$ sudo python
Discovering board...
Press the red sync button on the board now
Found Wiiboard at address 00:23:CC:2E:E1:44
Trying to connect...
Connected to Wiiboard at address 00:23:CC:2E:E1:44
Wiiboard connected
ACK to data write received
83.011212 lbs
82.962819 lbs
83.165323 lbs
83.068293 lbs
83.182738 lbs
82.981102 lbs

The measurements are a bit noisy varying +/- .25 lbs. To get the base weight of your refrigerator, allow the script to run and take several measurements. Each measurement output is really 500 measurements (or whatever you changed the WEIGHT_SAMPLES variable to in the script). Add together the weight from both Wii Balance Boards to get your total fridge weight. Write down your refrigerator’s base weight, this will be used later.

Fill your refrigerator up with as many bottles as you have (do not mix wine and beer bottles and soda cans because they have very different weights; we are making the assumption that each bottle has approximately the same weight). Observe the average weight of the refrigerator plus the additional bottles. Subtract the base weight of the refrigerator from the full weight and divide this weight by the number of bottles in the refrigerator. This is the average weight of a bottle. I measured an average weight of 1.266 lbs for each bottle using 30 beer bottles. Write down your measured average bottle weight.

We have everything we need to detect the number of bottles of beer in our refrigerator. Next, let’s add a couple of important sensors to our refrigerator and then put it all together.

Initial State

We want the weight data to a cloud service and have that service turn our data into a nice dashboard that we can access from our laptop or mobile device. Our data needs a destination. We will use Initial State as that destination.

Step 1: Register for Initial State Account

Go to and create a new account or login into your account if you already have one.

Step 2: Install the ISStreamer

Install the Initial State Python module onto both of your Raspberry Pi’s.

At a command prompt (don’t forget to SSH into your Pi first), run the following command:

$ cd /home/pi/
$ \curl -sSL -o - | sudo bash

Step 3: Make some Automagic

After Step 2 you will see something similar to the following output to the screen:

pi@raspberrypi ~ $ \curl -sSL -o - | sudo bash
Beginning ISStreamer Python Easy Installation!
This may take a couple minutes to install, grab some coffee :)
But don't forget to come back, I'll have questions later!
Found easy_install: setuptools 1.1.6
Found pip: pip 1.5.6 from /Library/Python/2.7/site-packages/pip-1.5.6- py2.7.egg (python 2.7)
pip major version: 1
pip minor version: 5
ISStreamer found, updating...
Requirement already up-to-date: ISStreamer in /Library/Python/2.7/site-packages
Cleaning up...
Do you want automagically get an example script? [y/N]
Where do you want to save the example? [default: ./]
Please select which Initial State app you're using:
2. [NEW!]
Enter choice 1 or 2:
Enter user name:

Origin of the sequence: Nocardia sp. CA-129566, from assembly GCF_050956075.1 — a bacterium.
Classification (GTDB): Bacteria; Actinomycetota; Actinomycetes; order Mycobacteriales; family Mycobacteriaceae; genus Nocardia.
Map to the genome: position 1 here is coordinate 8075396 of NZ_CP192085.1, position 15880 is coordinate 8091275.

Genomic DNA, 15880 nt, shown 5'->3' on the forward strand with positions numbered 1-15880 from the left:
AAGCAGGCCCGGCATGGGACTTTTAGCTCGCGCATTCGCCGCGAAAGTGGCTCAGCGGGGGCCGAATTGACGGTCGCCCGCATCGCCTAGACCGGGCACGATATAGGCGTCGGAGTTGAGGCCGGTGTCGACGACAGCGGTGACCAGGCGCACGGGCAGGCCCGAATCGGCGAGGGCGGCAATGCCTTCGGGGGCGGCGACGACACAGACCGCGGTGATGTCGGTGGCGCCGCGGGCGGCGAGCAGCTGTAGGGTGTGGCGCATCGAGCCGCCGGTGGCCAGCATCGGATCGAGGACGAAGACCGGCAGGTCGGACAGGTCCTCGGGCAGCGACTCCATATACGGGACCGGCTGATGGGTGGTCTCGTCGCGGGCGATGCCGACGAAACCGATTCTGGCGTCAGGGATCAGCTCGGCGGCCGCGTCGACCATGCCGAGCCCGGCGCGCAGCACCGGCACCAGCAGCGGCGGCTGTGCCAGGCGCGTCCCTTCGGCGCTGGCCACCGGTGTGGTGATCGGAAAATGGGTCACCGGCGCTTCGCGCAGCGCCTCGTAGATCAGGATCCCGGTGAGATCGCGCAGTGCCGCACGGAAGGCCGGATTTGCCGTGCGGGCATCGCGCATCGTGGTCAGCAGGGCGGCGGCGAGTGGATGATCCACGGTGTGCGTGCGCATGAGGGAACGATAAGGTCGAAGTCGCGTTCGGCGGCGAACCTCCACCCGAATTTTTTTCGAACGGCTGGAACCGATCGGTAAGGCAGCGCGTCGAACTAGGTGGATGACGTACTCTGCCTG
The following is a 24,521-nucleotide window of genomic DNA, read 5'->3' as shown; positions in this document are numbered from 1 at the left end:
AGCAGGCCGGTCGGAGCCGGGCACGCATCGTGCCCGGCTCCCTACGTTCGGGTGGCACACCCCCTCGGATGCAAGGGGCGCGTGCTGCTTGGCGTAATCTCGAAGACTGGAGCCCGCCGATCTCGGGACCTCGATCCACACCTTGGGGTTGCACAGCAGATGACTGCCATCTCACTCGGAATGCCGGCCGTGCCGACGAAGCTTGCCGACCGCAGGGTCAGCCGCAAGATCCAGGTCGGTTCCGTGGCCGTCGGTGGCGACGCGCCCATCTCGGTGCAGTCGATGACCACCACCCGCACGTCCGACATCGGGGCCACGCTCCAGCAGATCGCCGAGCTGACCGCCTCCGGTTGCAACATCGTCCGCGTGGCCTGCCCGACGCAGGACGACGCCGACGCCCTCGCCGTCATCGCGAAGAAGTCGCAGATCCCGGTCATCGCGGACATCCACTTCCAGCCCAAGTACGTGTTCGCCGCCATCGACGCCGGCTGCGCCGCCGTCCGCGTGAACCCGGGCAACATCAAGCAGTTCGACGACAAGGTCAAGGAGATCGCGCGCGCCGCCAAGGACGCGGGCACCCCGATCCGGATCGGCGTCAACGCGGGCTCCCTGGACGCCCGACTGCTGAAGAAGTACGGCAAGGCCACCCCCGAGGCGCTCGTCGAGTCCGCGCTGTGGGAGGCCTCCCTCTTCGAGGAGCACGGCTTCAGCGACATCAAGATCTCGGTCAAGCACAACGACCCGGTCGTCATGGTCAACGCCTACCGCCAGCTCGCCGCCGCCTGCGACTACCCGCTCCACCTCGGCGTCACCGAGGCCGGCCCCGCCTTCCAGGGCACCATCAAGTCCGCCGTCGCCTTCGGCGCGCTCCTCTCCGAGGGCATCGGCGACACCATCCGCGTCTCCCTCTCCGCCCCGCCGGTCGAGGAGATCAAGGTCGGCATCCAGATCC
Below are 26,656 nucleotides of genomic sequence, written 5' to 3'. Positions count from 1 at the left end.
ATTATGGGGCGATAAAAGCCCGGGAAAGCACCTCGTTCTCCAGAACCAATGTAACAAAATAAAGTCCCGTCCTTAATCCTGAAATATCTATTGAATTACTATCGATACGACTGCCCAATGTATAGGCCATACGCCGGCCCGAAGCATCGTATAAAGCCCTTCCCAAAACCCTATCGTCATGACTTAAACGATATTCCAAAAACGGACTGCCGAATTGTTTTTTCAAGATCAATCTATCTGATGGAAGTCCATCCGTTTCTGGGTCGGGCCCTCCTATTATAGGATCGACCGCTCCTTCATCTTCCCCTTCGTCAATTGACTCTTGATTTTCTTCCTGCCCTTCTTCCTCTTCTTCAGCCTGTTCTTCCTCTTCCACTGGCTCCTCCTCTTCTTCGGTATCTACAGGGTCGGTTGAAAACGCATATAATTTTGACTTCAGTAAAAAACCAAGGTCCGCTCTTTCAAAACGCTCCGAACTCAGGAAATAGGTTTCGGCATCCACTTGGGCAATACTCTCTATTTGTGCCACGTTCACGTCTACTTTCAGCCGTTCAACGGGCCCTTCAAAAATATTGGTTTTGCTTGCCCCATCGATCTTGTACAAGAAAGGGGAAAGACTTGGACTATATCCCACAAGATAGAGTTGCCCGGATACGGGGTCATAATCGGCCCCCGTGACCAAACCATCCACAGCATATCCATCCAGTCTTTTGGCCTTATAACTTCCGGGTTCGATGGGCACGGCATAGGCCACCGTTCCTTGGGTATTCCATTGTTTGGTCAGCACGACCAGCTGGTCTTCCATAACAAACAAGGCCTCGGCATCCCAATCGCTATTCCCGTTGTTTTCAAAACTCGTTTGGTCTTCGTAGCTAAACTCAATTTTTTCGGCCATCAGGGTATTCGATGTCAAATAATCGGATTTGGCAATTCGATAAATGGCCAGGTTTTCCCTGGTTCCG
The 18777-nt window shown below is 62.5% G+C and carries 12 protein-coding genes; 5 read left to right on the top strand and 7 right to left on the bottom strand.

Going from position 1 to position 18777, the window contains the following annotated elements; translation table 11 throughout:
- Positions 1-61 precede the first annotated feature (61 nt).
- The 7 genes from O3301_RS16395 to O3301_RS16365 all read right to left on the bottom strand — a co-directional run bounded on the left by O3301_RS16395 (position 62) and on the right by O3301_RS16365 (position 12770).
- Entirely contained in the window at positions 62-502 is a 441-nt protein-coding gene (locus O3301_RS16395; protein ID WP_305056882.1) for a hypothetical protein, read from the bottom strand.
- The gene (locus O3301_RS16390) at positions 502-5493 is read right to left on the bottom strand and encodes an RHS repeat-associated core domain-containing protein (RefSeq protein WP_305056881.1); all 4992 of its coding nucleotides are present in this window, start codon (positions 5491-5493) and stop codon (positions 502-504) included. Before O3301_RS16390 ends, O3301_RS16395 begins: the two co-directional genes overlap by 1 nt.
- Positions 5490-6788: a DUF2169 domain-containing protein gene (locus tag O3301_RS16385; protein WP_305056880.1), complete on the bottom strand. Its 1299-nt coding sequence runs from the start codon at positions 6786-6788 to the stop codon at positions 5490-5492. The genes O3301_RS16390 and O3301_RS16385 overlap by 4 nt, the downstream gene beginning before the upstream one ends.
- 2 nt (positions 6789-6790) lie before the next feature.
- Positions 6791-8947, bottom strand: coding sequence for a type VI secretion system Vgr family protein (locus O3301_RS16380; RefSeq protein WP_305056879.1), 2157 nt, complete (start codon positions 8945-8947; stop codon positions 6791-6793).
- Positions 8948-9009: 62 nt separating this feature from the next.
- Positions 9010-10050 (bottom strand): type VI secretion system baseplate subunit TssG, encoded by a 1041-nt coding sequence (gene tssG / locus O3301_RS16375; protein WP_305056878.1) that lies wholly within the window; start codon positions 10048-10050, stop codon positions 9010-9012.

Enter password:

When prompted to automatically get an example script, type y. This will create a test script that we can run to ensure that we can stream data to Initial State. The next prompt will ask where you want to save the example file. You can either type a custom local path or hit enter to accept the default location. Finally, you’ll be asked which Initial State app you are using. If you’ve recently created an account, select option 2, enter your user name and password. After that the installation will be complete.

Step 4: Access Keys

Let’s take a look at the example script that was created.

$ nano

On line 15, you will see a line that starts with streamer = Streamer(bucket_ .... This lines creates a new data bucket named “Python Stream Example” and is associated with your account. This association happens because of the access_key=”...” parameter on that same line. That long series of letters and numbers is your Initial State account access key. If you go to your Initial State account in your web browser, click on your username in the top right, then go to “my settings”, you will find that same access key at the bottom of the page under “Streaming Access Keys”.

Step 5: Run the Example

Run the test script to make sure we can create a data stream to your Initial State account. Run the following:

$ python

Step 6: Profit

Go back to your Initial State account in your web browser. A new data bucket called “Python Stream Example” should have shown up on the left in your log shelf (you may have to refresh the page). Click on this bucket and then click on the Waves icon to view the test data.

Now we are ready to setup the final script and send our data to an Initial State dashboard.

SmartBeerFridge Script

Assuming you ran the git clone command earlier in the tutorial, the final script that puts everything together is called in your ~/smartbeerfridge directory.

A few settings need to be set in the script before you can run it. Open up in the text editor.